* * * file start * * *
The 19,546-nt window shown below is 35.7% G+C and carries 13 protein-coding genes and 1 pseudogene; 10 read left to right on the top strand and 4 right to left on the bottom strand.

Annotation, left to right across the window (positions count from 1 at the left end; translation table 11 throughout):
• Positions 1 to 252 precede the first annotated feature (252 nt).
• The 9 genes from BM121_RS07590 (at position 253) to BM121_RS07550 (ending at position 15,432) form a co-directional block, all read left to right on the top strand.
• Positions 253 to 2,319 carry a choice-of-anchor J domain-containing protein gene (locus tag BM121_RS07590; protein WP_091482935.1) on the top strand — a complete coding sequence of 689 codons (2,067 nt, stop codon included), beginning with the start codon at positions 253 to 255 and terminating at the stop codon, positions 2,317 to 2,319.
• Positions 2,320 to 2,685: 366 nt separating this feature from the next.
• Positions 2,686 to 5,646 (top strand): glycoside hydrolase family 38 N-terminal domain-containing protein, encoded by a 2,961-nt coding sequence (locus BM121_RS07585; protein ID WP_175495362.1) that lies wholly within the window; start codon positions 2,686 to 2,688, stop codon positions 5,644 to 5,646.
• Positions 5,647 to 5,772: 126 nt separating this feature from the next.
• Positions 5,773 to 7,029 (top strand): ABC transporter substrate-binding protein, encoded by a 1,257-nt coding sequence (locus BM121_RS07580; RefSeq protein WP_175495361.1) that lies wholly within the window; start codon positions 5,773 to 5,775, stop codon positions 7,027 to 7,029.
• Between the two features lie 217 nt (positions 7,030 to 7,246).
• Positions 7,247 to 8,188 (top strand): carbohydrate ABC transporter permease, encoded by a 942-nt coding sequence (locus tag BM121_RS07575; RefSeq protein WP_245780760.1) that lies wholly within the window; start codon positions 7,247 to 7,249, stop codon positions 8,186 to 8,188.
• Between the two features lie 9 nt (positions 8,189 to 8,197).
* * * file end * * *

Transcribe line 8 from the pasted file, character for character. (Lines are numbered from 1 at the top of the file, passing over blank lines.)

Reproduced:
• Positions 5,647 to 5,772: 126 nt separating this feature from the next.